Friday, November 16, 2012

Review - Broadway - Scandalous: The Life and Trials of Aimee Semple McPherson

Scandalous for all the wrong reasons
Sunday 11th November, 2012
Neil Simon Theatre, New York

Book and lyrics: Kathie Lee Gifford

Music: David Pomeranz and David Friedman
Director: David Armstrong
Choreography: Lorin Latarro

Carolee Carmello’s spirited performance as Aimee Semple McPherson in Scandalous is the only saving grace in what is otherwise a lackluster new musical.

Scandalous documents the life of early 20th Century evangelist Semple from her childhood to her mysterious kidnapping and ensuing public trial. Despite such promising subject matter, heaven couldn’t help this show, which spends too long preaching religious doctrines rather than examining the juicy details of the evangelist's controversial life. Villain or victim? Sinner or saint? The substance of the moral debate comes too little too late.
The religiosity of the show will distance many atheists and non-Christians. Bible bashing comes with the territory – a story about a preacher has to have preaching in it – but there is no creativity or imagination in the book or score. The show sounds like Oklahoma meets Wicked, with nothing original to offer. One of the big belty numbers “Why Can’t I” is more-or-less a regurgitation of “The Wizard and I.”  
The score’s only strength is that it gives Carmello a chance to show off her impressive vocals. Aimee Semple is a physically and vocally demanding role. Carmello leaves the stage so infrequently that cast members have to bring her a glass of water during transition scenes.
Staging (design by Walt Spanger) is one of the stronger points of the show, especially Semple’s versatile Angelus Temple set that transforms into ballrooms and houses. The show also churns through a great number of costumes (design by Gregory Poplyk); some for scenes that only last a few minutes. Particularly, a lot of effort is put into re-creating the elaborate Biblical sets Semple uses for her weekly sermons. From Adam and Eve to Moses and Samson and Delilah, the scenes are a visual spectacle, yet such colossal changes for so little stage time don’t add enough value to warrant the effort. If anything, they seem a shameless attempt to draw attention away from the boring book and score and add some life to the performance.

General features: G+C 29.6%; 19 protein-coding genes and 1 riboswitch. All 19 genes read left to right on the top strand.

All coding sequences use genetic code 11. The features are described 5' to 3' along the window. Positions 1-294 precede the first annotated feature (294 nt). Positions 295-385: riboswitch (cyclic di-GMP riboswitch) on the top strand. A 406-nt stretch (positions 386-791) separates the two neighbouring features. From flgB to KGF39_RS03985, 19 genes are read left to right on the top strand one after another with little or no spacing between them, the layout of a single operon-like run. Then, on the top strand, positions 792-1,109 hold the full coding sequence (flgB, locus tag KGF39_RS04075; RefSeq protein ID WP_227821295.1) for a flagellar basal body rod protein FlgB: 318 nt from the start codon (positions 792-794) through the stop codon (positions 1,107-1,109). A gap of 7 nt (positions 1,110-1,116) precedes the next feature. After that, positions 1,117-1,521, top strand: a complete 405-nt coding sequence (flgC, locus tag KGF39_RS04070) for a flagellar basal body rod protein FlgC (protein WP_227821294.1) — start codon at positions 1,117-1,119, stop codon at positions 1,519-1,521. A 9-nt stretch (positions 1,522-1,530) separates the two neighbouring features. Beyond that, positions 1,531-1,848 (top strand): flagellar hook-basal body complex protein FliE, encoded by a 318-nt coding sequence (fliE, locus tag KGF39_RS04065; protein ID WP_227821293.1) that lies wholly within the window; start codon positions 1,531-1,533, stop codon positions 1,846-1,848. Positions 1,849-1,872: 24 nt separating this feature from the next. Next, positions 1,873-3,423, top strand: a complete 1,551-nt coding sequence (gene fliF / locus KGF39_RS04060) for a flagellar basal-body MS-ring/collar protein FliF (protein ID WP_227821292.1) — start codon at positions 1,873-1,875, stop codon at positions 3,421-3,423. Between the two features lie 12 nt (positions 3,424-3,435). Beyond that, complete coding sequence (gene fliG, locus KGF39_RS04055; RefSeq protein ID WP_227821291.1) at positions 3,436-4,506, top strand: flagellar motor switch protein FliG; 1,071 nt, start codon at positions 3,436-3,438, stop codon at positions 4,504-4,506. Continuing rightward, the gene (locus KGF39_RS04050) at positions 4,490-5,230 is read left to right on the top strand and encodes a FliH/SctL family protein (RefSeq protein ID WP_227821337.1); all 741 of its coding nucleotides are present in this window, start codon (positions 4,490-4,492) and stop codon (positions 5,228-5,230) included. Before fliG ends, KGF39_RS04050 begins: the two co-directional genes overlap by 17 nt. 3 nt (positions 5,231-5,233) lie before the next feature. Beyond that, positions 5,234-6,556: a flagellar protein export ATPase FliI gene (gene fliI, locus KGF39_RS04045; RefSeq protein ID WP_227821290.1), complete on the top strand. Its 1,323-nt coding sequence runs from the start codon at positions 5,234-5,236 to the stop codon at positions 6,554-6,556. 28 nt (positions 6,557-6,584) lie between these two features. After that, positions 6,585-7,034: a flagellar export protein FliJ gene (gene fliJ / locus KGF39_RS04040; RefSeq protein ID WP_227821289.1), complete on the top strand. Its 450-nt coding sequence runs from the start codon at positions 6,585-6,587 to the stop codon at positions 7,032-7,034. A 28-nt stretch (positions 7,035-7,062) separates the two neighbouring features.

Funny moments with the stereotypical comedic black sidekick (played by a fierce Roz Ryan) make for the rare light touches in the story. Edward Watts as Semple’s first and (thanks to a wig change) third husband gives a solid performance. George Hearn as Semple’s father and later rival preacher, however, is a surprising disappointment. Hearn is so comfortable on stage that it felt like we were in his living room watching him perform. He lacked vocal projection and stage presence. Carmello as Semple, on the other hand, is stupendous. Her Semple is so lovable and warm that it’s hard to think ill of her even as she runs away with a married man.
A story about a woman surrounded by strong woman is fresh air in a male-dominated musical industry. Beyond gender politics, though, the strength of the story – and what gives the subject matter potential (even if it is unfulfilled in this production) – is the musical’s discourse about morality and justice. Here is a preacher who cares for people and gives their lives’ meaning but is a hypocrite by her own terms. Does such hypocrisy rule out all good? Justice is perverted and a guilty woman gets off free, but Semple couldn’t continue to help society’s needy from a jail cell. The show demonstrates that, ironically, there are no black and white truths; that what is right is not always clear-cut – despite the fervent doctrines Semple preached. This discussion, along with Carmello’s giving performance, are the only incentives to see Scandalous

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